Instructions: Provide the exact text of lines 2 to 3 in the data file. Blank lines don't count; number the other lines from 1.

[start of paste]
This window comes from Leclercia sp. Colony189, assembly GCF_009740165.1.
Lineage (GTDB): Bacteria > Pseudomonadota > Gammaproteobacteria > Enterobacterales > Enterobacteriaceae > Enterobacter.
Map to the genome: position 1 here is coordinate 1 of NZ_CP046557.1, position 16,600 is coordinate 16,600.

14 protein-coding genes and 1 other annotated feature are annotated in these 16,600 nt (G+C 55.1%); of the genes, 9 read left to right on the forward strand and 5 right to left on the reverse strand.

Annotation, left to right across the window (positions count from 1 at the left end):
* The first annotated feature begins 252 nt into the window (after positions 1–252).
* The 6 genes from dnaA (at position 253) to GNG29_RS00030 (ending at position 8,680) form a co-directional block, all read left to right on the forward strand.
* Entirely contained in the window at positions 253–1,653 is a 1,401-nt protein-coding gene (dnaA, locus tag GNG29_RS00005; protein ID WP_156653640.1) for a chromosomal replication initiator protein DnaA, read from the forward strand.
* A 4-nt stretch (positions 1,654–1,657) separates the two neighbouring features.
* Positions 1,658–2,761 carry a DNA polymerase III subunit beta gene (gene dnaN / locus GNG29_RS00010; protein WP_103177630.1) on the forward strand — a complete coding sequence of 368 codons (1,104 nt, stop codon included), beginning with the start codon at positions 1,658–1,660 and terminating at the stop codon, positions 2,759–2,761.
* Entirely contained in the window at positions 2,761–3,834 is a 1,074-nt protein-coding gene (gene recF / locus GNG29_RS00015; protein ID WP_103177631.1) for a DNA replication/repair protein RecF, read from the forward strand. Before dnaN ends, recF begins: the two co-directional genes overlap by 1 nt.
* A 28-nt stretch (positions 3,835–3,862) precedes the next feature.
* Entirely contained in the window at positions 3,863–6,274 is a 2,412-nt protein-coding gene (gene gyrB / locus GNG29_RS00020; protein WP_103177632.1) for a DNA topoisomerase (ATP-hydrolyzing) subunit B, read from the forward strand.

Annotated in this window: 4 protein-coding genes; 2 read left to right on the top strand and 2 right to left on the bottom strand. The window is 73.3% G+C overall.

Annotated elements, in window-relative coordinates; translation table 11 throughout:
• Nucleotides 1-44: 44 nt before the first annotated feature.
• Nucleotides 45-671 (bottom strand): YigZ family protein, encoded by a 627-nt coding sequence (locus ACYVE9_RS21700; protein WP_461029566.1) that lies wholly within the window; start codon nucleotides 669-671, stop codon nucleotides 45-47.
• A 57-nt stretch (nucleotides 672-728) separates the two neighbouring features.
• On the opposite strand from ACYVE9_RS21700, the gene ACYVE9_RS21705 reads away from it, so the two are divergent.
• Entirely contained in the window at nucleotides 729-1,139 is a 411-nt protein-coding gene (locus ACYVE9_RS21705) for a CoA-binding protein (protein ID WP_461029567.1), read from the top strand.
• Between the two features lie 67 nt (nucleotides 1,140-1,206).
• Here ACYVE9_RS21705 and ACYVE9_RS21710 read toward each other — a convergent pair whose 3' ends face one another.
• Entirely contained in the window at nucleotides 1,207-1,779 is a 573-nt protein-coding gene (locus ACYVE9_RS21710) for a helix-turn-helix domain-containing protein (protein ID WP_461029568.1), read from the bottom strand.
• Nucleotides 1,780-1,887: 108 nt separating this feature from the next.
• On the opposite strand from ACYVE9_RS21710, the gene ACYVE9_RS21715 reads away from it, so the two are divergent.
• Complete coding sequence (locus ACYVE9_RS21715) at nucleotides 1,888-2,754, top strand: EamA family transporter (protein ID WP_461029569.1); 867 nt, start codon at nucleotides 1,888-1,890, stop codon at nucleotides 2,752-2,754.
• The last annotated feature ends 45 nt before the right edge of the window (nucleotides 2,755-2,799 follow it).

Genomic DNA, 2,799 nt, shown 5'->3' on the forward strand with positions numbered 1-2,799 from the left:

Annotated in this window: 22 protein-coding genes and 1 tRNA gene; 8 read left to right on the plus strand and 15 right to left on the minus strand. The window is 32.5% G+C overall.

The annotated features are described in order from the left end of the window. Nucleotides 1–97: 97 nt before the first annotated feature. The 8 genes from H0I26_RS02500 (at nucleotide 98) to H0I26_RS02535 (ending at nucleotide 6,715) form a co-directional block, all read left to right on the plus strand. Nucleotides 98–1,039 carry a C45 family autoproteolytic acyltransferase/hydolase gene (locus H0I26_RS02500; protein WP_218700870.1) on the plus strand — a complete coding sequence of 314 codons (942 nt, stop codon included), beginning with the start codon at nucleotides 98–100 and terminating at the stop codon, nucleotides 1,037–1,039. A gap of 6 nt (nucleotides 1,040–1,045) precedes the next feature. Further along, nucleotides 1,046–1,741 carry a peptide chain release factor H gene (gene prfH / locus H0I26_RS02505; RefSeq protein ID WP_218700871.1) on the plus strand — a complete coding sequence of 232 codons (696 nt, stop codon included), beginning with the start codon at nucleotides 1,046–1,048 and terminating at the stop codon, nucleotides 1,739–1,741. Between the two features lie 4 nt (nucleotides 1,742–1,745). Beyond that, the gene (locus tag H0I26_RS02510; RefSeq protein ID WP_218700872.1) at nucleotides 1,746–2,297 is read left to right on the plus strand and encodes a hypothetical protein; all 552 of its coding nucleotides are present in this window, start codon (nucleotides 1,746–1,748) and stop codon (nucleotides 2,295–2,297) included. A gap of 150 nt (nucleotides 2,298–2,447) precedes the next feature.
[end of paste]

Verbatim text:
Lineage (GTDB): Bacteria > Pseudomonadota > Gammaproteobacteria > Enterobacterales > Enterobacteriaceae > Enterobacter.
Map to the genome: position 1 here is coordinate 1 of NZ_CP046557.1, position 16,600 is coordinate 16,600.